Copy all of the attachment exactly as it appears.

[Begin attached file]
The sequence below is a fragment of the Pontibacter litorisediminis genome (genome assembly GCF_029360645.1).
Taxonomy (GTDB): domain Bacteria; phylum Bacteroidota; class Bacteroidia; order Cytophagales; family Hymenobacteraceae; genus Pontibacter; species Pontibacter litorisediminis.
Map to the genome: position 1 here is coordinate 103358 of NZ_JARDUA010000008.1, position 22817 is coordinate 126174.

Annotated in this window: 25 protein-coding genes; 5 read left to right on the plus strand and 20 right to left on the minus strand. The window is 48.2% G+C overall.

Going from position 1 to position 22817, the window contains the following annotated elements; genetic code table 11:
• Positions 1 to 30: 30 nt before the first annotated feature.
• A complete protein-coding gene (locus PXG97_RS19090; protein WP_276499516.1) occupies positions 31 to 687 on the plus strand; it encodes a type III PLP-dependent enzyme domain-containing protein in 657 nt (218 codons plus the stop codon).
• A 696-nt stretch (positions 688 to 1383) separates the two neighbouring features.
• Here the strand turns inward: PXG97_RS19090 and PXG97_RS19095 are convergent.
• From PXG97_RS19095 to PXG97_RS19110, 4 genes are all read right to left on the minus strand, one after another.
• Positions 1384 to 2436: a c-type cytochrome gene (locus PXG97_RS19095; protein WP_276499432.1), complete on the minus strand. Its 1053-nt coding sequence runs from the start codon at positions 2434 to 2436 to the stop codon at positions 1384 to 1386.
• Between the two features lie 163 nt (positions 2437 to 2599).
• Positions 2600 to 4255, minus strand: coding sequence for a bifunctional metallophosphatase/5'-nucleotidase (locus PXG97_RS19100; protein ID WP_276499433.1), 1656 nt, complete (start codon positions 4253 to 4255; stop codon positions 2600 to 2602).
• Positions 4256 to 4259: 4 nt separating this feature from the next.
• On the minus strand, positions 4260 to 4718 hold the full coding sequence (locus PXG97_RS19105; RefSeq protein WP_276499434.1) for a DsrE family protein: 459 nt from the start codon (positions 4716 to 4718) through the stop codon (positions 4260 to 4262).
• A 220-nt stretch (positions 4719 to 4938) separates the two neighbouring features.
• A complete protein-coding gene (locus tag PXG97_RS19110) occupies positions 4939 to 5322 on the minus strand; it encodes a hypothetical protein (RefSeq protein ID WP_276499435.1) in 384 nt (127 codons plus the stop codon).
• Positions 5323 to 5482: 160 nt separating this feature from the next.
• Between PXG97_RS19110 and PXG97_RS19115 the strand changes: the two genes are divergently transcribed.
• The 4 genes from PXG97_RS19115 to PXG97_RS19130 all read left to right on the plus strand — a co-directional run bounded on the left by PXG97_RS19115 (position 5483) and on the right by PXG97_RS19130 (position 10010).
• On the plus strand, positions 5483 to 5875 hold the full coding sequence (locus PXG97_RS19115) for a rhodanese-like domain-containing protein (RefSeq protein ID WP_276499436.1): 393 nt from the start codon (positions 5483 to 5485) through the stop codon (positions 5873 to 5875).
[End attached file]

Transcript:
The sequence below is a fragment of the Pontibacter litorisediminis genome (genome assembly GCF_029360645.1).
Taxonomy (GTDB): domain Bacteria; phylum Bacteroidota; class Bacteroidia; order Cytophagales; family Hymenobacteraceae; genus Pontibacter; species Pontibacter litorisediminis.
Map to the genome: position 1 here is coordinate 103358 of NZ_JARDUA010000008.1, position 22817 is coordinate 126174.

Annotated in this window: 25 protein-coding genes; 5 read left to right on the plus strand and 20 right to left on the minus strand. The window is 48.2% G+C overall.

Going from position 1 to position 22817, the window contains the following annotated elements; genetic code table 11:
• Positions 1 to 30: 30 nt before the first annotated feature.
• A complete protein-coding gene (locus PXG97_RS19090; protein WP_276499516.1) occupies positions 31 to 687 on the plus strand; it encodes a type III PLP-dependent enzyme domain-containing protein in 657 nt (218 codons plus the stop codon).
• A 696-nt stretch (positions 688 to 1383) separates the two neighbouring features.
• Here the strand turns inward: PXG97_RS19090 and PXG97_RS19095 are convergent.
• From PXG97_RS19095 to PXG97_RS19110, 4 genes are all read right to left on the minus strand, one after another.
• Positions 1384 to 2436: a c-type cytochrome gene (locus PXG97_RS19095; protein WP_276499432.1), complete on the minus strand. Its 1053-nt coding sequence runs from the start codon at positions 2434 to 2436 to the stop codon at positions 1384 to 1386.
• Between the two features lie 163 nt (positions 2437 to 2599).
• Positions 2600 to 4255, minus strand: coding sequence for a bifunctional metallophosphatase/5'-nucleotidase (locus PXG97_RS19100; protein ID WP_276499433.1), 1656 nt, complete (start codon positions 4253 to 4255; stop codon positions 2600 to 2602).
• Positions 4256 to 4259: 4 nt separating this feature from the next.
• On the minus strand, positions 4260 to 4718 hold the full coding sequence (locus PXG97_RS19105; RefSeq protein WP_276499434.1) for a DsrE family protein: 459 nt from the start codon (positions 4716 to 4718) through the stop codon (positions 4260 to 4262).
• A 220-nt stretch (positions 4719 to 4938) separates the two neighbouring features.
• A complete protein-coding gene (locus tag PXG97_RS19110) occupies positions 4939 to 5322 on the minus strand; it encodes a hypothetical protein (RefSeq protein ID WP_276499435.1) in 384 nt (127 codons plus the stop codon).
• Positions 5323 to 5482: 160 nt separating this feature from the next.
• Between PXG97_RS19110 and PXG97_RS19115 the strand changes: the two genes are divergently transcribed.
• The 4 genes from PXG97_RS19115 to PXG97_RS19130 all read left to right on the plus strand — a co-directional run bounded on the left by PXG97_RS19115 (position 5483) and on the right by PXG97_RS19130 (position 10010).
• On the plus strand, positions 5483 to 5875 hold the full coding sequence (locus PXG97_RS19115) for a rhodanese-like domain-containing protein (RefSeq protein ID WP_276499436.1): 393 nt from the start codon (positions 5483 to 5485) through the stop codon (positions 5873 to 5875).